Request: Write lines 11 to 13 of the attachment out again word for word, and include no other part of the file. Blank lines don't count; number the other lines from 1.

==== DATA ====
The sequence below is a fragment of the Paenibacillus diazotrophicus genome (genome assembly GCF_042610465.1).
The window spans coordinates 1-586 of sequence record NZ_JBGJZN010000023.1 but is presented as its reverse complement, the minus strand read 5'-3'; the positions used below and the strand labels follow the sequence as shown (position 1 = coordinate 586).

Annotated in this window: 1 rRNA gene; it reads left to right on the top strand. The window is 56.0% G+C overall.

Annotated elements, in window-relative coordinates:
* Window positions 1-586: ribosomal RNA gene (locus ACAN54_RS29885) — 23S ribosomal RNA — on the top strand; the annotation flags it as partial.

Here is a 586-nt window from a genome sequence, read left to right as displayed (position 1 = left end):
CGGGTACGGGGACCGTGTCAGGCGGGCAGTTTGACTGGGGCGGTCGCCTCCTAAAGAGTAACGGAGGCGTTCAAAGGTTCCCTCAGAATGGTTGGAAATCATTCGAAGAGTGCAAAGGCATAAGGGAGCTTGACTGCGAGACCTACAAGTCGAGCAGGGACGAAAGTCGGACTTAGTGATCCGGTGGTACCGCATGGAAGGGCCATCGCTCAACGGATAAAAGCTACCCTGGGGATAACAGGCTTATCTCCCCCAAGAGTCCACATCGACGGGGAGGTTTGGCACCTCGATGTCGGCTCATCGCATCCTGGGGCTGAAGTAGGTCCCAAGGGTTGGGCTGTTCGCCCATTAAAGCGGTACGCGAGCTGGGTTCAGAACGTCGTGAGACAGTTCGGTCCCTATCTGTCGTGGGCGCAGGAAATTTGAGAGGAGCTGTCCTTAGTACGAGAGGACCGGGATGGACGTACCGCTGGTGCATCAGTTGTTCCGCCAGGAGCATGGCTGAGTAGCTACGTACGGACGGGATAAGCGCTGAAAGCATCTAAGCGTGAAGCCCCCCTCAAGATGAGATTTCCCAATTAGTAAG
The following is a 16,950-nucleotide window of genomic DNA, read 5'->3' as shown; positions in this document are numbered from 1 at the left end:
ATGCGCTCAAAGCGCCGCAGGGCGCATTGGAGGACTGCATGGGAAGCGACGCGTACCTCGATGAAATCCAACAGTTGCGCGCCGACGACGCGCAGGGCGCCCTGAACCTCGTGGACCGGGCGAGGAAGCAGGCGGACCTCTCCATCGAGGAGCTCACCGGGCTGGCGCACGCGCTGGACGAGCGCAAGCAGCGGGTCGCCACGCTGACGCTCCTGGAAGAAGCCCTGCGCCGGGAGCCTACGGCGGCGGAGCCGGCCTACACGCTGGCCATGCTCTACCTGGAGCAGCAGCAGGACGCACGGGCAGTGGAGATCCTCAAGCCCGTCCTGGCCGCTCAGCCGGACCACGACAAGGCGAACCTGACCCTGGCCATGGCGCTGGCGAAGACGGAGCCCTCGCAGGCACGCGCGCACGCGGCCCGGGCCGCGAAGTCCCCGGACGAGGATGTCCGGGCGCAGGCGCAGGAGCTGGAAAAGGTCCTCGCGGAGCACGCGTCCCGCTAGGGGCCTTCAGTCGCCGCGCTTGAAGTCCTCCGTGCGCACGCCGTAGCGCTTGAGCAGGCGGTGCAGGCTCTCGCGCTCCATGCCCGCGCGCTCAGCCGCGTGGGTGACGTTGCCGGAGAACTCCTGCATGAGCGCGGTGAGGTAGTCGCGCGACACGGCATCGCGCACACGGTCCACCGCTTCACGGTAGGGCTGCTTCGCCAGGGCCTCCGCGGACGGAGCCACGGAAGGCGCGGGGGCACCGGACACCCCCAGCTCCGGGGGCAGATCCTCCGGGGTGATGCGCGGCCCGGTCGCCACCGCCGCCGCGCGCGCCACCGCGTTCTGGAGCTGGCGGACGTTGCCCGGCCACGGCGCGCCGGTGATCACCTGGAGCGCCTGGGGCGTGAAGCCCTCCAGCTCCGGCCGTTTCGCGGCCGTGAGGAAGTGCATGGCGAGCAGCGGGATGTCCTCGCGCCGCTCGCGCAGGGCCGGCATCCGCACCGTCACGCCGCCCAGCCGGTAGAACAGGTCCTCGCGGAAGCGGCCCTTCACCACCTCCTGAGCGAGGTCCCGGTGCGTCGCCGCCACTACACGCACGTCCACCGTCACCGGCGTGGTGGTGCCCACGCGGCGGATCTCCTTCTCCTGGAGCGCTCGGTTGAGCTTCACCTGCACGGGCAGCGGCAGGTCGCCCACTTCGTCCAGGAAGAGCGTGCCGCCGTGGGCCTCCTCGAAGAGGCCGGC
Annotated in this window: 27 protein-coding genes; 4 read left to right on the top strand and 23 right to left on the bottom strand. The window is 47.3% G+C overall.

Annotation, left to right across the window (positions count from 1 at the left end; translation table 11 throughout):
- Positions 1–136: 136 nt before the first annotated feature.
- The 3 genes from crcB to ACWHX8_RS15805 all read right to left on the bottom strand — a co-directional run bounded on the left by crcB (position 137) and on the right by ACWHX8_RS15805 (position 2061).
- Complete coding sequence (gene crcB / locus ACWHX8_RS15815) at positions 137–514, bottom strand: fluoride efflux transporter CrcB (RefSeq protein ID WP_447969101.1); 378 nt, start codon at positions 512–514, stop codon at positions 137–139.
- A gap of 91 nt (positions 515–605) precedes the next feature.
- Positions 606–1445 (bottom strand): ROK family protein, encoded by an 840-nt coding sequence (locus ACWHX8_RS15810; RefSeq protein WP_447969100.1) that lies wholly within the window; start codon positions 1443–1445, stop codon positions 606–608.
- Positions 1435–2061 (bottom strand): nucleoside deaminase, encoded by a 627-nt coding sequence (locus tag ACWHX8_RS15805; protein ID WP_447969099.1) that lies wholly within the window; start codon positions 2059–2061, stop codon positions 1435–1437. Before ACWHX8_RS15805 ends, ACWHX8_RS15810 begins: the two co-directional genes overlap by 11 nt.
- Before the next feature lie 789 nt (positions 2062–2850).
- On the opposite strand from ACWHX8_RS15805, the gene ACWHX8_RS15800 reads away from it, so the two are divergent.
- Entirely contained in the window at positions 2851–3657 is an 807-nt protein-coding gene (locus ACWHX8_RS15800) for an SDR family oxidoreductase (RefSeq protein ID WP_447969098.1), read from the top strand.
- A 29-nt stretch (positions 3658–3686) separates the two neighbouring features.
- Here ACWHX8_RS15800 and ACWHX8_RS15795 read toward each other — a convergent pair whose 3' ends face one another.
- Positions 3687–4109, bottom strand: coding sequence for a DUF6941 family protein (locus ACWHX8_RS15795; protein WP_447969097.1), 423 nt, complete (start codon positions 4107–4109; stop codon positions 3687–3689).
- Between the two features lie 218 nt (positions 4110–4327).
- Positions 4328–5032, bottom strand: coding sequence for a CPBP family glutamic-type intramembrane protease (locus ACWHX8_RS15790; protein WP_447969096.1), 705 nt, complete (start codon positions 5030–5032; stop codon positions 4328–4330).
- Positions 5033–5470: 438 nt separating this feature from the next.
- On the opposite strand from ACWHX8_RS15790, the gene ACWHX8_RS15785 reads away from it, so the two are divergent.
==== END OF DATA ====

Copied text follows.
Annotation, left to right across the window (positions count from 1 at the left end; translation table 11 throughout):
- Positions 1–136: 136 nt before the first annotated feature.
- The 3 genes from crcB to ACWHX8_RS15805 all read right to left on the bottom strand — a co-directional run bounded on the left by crcB (position 137) and on the right by ACWHX8_RS15805 (position 2061).